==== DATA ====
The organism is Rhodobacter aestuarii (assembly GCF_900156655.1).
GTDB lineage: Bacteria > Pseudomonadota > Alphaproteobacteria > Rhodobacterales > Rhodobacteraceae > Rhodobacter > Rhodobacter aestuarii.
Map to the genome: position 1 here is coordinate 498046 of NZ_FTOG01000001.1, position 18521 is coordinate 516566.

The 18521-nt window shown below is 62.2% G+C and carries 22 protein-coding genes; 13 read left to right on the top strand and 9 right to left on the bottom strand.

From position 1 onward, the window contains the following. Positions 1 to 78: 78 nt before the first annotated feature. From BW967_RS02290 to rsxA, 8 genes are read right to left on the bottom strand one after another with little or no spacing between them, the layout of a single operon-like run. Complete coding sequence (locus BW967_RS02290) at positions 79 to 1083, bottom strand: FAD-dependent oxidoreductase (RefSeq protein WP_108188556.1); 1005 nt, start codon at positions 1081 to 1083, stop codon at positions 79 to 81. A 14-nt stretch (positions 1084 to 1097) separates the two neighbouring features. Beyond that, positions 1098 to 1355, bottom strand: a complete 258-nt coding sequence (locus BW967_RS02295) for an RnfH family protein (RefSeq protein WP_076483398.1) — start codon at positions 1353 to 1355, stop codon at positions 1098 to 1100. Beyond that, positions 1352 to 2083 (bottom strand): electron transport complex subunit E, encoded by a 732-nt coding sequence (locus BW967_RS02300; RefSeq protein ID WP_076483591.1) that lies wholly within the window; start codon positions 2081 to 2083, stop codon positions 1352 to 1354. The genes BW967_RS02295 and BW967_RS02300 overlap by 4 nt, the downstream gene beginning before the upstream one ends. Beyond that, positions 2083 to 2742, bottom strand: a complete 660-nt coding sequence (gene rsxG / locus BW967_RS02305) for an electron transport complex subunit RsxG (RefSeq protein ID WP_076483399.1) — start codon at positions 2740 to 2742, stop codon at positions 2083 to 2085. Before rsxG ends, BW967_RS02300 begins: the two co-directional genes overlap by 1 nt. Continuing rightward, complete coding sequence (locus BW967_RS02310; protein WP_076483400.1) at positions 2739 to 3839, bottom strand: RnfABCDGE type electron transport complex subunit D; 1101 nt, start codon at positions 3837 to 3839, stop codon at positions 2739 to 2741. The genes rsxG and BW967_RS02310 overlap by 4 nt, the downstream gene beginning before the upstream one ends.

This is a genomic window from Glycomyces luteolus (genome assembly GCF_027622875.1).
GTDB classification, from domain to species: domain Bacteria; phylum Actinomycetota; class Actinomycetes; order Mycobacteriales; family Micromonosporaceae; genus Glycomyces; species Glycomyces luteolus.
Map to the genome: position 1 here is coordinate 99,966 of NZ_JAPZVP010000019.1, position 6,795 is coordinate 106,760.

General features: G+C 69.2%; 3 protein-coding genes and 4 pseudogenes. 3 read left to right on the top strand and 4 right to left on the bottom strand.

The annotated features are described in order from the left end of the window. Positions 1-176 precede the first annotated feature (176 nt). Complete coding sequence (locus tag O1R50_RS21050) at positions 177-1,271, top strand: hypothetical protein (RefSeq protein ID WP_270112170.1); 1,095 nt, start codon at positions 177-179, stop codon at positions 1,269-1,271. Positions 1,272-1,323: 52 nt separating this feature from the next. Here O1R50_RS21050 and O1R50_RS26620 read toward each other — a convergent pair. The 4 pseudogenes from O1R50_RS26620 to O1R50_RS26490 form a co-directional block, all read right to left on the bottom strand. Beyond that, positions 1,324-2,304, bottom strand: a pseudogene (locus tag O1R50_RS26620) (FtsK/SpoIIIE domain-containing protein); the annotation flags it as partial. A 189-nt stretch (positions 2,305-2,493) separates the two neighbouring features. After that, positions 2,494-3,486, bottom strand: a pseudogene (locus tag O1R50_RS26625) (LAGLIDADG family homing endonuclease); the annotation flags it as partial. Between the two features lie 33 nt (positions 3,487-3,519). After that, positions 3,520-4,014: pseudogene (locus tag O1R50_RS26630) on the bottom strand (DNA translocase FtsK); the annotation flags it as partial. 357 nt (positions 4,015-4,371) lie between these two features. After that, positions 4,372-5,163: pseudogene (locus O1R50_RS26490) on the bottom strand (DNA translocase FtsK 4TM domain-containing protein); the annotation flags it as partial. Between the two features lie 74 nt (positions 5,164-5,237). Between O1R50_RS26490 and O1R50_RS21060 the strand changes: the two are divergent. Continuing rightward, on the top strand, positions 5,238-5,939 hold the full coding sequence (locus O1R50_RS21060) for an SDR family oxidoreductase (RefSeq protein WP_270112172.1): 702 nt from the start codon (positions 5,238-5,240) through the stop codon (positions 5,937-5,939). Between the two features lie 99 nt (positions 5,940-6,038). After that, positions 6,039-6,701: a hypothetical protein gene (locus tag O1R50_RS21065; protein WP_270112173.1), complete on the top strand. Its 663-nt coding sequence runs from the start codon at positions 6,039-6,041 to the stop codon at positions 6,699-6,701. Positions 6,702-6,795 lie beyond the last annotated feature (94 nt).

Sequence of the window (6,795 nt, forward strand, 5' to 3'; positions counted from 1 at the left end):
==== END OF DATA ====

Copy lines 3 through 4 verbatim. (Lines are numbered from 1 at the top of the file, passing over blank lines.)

Map to the genome: position 1 here is coordinate 498046 of NZ_FTOG01000001.1, position 18521 is coordinate 516566.

The 18521-nt window shown below is 62.2% G+C and carries 22 protein-coding genes; 13 read left to right on the top strand and 9 right to left on the bottom strand.